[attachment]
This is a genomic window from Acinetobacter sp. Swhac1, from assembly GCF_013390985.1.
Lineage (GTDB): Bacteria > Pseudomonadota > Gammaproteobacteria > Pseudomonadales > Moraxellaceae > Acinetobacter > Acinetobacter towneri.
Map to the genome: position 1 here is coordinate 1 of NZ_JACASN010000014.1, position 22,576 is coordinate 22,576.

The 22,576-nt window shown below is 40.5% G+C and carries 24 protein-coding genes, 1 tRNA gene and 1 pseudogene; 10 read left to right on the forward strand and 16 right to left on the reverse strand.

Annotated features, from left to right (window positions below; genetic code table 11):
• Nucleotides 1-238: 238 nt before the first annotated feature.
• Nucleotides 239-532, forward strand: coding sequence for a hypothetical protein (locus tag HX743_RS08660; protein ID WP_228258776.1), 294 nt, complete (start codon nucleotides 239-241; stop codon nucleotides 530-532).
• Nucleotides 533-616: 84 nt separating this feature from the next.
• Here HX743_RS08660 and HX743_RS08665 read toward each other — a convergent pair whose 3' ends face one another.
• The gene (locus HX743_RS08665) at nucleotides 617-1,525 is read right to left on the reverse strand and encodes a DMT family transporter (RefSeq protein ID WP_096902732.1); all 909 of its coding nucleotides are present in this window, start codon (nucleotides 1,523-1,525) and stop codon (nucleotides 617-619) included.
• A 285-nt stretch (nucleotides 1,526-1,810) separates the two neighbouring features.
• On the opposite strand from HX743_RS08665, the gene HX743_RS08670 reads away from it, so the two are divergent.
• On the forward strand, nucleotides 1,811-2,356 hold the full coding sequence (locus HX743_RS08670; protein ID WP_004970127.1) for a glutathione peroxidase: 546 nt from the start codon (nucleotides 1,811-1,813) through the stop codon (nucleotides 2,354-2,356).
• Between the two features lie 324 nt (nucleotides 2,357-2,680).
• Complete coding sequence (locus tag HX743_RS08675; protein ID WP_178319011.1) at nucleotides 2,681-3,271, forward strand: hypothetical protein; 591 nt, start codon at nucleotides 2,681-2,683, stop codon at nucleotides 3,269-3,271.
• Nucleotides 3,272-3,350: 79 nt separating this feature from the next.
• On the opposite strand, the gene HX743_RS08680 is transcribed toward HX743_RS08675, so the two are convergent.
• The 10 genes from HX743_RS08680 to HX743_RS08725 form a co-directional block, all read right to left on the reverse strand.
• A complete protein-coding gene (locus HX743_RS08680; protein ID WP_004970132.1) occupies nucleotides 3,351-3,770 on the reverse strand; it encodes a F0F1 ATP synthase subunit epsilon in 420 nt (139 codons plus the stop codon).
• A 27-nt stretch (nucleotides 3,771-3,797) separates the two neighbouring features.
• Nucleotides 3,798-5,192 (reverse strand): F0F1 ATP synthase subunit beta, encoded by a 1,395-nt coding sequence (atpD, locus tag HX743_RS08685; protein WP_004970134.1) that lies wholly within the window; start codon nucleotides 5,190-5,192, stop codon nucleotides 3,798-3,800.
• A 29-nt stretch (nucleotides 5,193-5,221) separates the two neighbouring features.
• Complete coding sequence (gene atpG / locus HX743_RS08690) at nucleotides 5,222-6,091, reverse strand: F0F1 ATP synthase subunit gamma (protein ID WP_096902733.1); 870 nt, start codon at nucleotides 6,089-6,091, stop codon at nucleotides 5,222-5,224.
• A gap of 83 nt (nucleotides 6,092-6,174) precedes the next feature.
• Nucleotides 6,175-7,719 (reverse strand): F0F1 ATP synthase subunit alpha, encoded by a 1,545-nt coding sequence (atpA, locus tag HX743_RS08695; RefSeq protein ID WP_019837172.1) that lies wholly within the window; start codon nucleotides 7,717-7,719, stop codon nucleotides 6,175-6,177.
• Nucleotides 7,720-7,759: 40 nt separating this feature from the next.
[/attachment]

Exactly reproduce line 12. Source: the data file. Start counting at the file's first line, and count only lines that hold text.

• On the opposite strand from HX743_RS08665, the gene HX743_RS08670 reads away from it, so the two are divergent.